Blood Tide (1982) review- come for the monster, stay for the bikinis

When it comes to my preferred style of film criticism, I try to avoid making it sound like a mathematical equation as much as possible.

After all, your evaluation of a particular movie can’t always be summed up by the simple listing of its pros and cons.

Instead, you sometimes have to just go with your gut and write about how a piece of art makes you feel, even if it flies in the face of a much more empirical form of analysis.

With that being said, weighing a movie’s strengths and weaknesses like you are trying to balance a scale is sometimes your best option, especially if that movie is Richard Jefferies’ Blood Tide (1982).  

Because while this low-budget creature feature has a lot of admirable qualities — like a consistently creepy mood, attractive cinematography, and at least one stand-out performance — it is held back by one glaring flaw.

And unfortunately, that one major shortcoming is the creature itself, which is hilariously fake and barely shows up on screen.

But if you can look past that laughable rubber suit you’ll find that Blood Tide still has a lot to offer fans of the folk horror genre, particularly for those same people who are also fond of James Earl Jones’ unique over-the-top acting.  

The plot of Blood Tide follows Neil and Sherry Grice (Martin Kove and Mary Louise Weller), an American couple who travel to an isolated Greek island to find the former’s missing sister.

Shortly after the Grices arrive at their destination, they discover that the sister (Deborah Shelton) is hanging out with a middle-aged archeologist (Jones), since the pair are obsessed with a mythological legend surrounding the island.

However, as these tourists continue to dig deeper into the island’s secrets, they run afoul of some hostile locals on land and a serpentine beast in the sea, turning this Mediterranean vacation into a real bummer.

Now, before I go on to bash how lame the monster costume is in Blood Tide, I have to commend the filmmakers for at least creating and maintaining a menacing atmosphere throughout the movie’s 92-minute runtime.

One of the hallmarks of the folk horror genre (The Wicker Man, Midsommar, etc.) is making the viewer feel isolated and paranoid, which is usually accomplished through trapping the main characters in a remote geographic location that is populated with sinister, cultish people.

While Blood Tide contains all the plot elements needed to check this box, Jefferies and his team crank up that looming sense of dread using every tool within their limited budget.

Cinematographer Aris Stavrou definitely pulls his weight by providing the viewer with wide, lingering shots of the island and the surrounding ocean, highlighting how alone the main characters really are.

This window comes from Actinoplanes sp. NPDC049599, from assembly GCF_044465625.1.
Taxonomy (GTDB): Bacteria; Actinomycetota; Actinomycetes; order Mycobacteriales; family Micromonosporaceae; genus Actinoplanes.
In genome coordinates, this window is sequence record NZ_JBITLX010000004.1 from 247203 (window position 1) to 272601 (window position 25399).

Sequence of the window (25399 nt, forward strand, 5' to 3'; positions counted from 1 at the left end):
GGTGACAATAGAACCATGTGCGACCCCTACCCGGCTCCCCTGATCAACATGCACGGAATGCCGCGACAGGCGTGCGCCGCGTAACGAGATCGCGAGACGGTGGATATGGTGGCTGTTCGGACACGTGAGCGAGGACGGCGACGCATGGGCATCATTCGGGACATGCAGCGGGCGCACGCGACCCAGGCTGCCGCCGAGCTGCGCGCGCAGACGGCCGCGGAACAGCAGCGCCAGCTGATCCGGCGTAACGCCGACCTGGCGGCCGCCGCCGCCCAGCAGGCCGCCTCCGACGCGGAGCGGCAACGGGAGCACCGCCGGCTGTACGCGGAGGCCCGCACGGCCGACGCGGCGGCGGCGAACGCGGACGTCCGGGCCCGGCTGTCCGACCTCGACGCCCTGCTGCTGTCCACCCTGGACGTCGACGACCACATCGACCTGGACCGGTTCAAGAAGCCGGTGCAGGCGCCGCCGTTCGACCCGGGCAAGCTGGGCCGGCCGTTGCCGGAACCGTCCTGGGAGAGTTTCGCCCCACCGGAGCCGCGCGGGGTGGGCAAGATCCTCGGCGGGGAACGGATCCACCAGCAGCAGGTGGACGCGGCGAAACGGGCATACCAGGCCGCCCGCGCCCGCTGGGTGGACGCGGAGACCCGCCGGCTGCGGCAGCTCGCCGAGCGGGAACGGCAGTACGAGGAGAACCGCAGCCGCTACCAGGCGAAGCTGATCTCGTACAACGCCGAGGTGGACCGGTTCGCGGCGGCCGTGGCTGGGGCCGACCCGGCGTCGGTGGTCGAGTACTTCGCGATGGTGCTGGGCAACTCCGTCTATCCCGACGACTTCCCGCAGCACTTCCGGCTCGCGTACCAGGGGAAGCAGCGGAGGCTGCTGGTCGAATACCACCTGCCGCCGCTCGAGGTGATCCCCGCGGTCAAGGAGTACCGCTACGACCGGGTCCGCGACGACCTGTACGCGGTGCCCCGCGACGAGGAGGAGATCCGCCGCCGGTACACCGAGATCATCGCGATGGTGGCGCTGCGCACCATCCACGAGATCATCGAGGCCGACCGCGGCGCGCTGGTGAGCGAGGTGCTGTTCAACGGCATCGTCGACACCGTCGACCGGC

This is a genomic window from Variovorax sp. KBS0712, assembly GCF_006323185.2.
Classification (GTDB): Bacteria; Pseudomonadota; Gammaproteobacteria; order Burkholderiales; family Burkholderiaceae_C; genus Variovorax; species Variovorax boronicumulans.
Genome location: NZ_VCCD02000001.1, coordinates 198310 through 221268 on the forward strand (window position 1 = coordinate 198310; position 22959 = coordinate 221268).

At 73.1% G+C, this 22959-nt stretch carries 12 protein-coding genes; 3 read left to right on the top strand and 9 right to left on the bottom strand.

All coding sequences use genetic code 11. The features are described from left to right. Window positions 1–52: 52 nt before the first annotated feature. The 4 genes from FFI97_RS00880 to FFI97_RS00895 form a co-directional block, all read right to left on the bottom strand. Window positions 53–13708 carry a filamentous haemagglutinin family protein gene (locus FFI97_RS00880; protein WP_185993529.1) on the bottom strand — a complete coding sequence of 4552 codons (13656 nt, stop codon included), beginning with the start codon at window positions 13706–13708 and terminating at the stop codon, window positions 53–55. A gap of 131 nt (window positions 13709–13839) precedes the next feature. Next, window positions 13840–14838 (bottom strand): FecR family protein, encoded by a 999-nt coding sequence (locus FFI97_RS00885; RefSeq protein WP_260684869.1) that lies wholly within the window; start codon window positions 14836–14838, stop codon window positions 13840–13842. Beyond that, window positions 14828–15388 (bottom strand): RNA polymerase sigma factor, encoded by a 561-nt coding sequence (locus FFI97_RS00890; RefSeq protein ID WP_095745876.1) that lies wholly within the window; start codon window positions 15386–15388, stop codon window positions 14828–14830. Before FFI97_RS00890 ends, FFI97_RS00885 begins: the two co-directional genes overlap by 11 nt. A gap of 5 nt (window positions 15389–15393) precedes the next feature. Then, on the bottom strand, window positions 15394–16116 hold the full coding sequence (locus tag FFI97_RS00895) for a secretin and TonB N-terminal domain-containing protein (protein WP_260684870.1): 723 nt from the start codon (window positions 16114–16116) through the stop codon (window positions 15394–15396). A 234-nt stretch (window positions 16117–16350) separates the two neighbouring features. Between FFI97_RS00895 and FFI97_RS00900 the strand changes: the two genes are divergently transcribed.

In terms of audio, the film is populated with a bunch of quality music and sound effects that keep you slightly on edge, whether that is water dripping off a cave wall or a synth score that intentionally undercuts all those beautiful Greek vistas.

It also doesn’t hurt that most of the acting on display is pretty solid, with James Earl Jones being a particular standout.

His treasure hunter character easily steals every scene he’s in, with Jones chomping through chunks of scenery as he liberally quotes Shakespeare, handles explosives while drunk, and punches watermelons before eating them.

Even though this kind of zany acting style is very hit or miss for me, Jones brings just enough gravitas to the table so that you can take his character seriously, while also leaving room for some off-the-wall antics.

Unfortunately, a lot of this good will gets squandered by the time the monster shows up.

While I’m sure the filmmakers were trying to make this thing look like some kind of primordial underwater beast, it comes across as being more of a giant muscular seahorse with leprosy.     

And I have a sneaking suspicion that the director knew that his main selling point looked like crap, because it barely shows up in the movie.

If you were to clock it, I would say that the monster in Blood Tide has less than 30 seconds of screen time, with a lot of its movement being hidden by quick, incomprehensible cuts.

As a result, most of the creature’s menace has to be conveyed through first-person POV shots, which are sometimes ripped right out of Steven Spielberg’s Jaws (1975).

But unlike Jaws, there’s no big payoff at the climax of Blood Tide, where the viewer’s patience is rewarded with a clear view of the monster that’s been lurking in the depths this entire time.

Instead, [SPOILERS] all you get is a blink-and-you-miss-it confrontation between Jones and the creature that caps off the story on a real sour note.

Another unfortunate byproduct of the cheap effects is that the pace of the movie can sometimes drag, since the filmmakers can’t rely on shots of the monster to fill up time.